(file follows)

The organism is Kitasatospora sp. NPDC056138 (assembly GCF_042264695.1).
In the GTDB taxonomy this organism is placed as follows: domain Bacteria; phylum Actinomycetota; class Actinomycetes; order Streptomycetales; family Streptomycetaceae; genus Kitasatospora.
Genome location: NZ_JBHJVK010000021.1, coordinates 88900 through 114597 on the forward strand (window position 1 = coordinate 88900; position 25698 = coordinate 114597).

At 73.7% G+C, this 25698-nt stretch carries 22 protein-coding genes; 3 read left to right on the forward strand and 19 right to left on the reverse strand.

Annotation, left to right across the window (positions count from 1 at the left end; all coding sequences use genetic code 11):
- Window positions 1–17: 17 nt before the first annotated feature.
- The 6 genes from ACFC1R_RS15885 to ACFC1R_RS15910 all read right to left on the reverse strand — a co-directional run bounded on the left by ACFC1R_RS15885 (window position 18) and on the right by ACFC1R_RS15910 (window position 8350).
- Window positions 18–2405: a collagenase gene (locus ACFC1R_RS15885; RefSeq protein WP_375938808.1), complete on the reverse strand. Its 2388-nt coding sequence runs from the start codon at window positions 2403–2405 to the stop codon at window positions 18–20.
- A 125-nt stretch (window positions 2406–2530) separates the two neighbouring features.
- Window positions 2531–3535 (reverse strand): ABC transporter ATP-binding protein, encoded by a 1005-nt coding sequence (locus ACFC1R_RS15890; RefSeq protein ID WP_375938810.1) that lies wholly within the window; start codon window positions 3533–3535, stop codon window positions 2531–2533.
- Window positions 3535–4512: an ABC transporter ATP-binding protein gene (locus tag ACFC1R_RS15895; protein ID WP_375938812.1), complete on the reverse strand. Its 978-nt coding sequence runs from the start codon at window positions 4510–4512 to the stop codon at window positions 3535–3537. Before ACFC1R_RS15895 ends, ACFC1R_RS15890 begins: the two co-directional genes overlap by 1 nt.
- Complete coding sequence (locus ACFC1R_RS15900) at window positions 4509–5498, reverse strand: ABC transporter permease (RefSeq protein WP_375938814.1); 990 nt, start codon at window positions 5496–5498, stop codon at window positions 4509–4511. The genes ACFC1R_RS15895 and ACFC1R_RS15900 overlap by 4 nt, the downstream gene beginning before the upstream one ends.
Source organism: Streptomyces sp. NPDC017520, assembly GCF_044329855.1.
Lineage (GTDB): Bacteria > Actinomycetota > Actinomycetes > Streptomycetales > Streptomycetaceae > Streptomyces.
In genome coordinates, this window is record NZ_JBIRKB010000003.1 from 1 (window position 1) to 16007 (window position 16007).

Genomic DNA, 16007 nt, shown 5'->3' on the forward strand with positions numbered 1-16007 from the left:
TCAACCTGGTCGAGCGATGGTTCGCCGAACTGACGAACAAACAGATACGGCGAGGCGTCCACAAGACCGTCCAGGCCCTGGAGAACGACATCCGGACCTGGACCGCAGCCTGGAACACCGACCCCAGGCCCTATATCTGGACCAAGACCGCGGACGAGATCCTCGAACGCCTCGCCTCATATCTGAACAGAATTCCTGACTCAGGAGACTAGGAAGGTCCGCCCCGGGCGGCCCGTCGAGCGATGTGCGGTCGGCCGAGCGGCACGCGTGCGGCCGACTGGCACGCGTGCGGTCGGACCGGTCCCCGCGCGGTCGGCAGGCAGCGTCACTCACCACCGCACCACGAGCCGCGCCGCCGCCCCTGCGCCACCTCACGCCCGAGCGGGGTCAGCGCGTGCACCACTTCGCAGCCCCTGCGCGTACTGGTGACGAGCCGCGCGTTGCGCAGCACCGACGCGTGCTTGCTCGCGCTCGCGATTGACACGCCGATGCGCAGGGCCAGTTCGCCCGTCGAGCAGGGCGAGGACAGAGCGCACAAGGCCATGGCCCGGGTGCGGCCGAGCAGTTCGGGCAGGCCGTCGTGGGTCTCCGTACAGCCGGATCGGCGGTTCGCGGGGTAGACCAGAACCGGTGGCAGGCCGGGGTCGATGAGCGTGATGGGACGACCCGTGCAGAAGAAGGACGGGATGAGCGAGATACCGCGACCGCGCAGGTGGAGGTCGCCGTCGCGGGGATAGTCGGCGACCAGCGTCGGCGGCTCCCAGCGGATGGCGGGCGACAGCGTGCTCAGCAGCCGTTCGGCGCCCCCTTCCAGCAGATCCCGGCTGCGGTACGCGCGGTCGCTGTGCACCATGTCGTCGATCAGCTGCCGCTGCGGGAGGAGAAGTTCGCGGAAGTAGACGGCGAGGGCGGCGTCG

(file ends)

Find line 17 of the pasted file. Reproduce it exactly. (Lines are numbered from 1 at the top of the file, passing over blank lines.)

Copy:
TCAACCTGGTCGAGCGATGGTTCGCCGAACTGACGAACAAACAGATACGGCGAGGCGTCCACAAGACCGTCCAGGCCCTGGAGAACGACATCCGGACCTGGACCGCAGCCTGGAACACCGACCCCAGGCCCTATATCTGGACCAAGACCGCGGACGAGATCCTCGAACGCCTCGCCTCATATCTGAACAGAATTCCTGACTCAGGAGACTAGGAAGGTCCGCCCCGGGCGGCCCGTCGAGCGATGTGCGGTCGGCCGAGCGGCACGCGTGCGGCCGACTGGCACGCGTGCGGTCGGACCGGTCCCCGCGCGGTCGGCAGGCAGCGTCACTCACCACCGCACCACGAGCCGCGCCGCCGCCCCTGCGCCACCTCACGCCCGAGCGGGGTCAGCGCGTGCACCACTTCGCAGCCCCTGCGCGTACTGGTGACGAGCCGCGCGTTGCGCAGCACCGACGCGTGCTTGCTCGCGCTCGCGATTGACACGCCGATGCGCAGGGCCAGTTCGCCCGTCGAGCAGGGCGAGGACAGAGCGCACAAGGCCATGGCCCGGGTGCGGCCGAGCAGTTCGGGCAGGCCGTCGTGGGTCTCCGTACAGCCGGATCGGCGGTTCGCGGGGTAGACCAGAACCGGTGGCAGGCCGGGGTCGATGAGCGTGATGGGACGACCCGTGCAGAAGAAGGACGGGATGAGCGAGATACCGCGACCGCGCAGGTGGAGGTCGCCGTCGCGGGGATAGTCGGCGACCAGCGTCGGCGGCTCCCAGCGGATGGCGGGCGACAGCGTGCTCAGCAGCCGTTCGGCGCCCCCTTCCAGCAGATCCCGGCTGCGGTACGCGCGGTCGCTGTGCACCATGTCGTCGATCAGCTGCCGCTGCGGGAGGAGAAGTTCGCGGAAGTAGACGGCGAGGGCGGCGTCG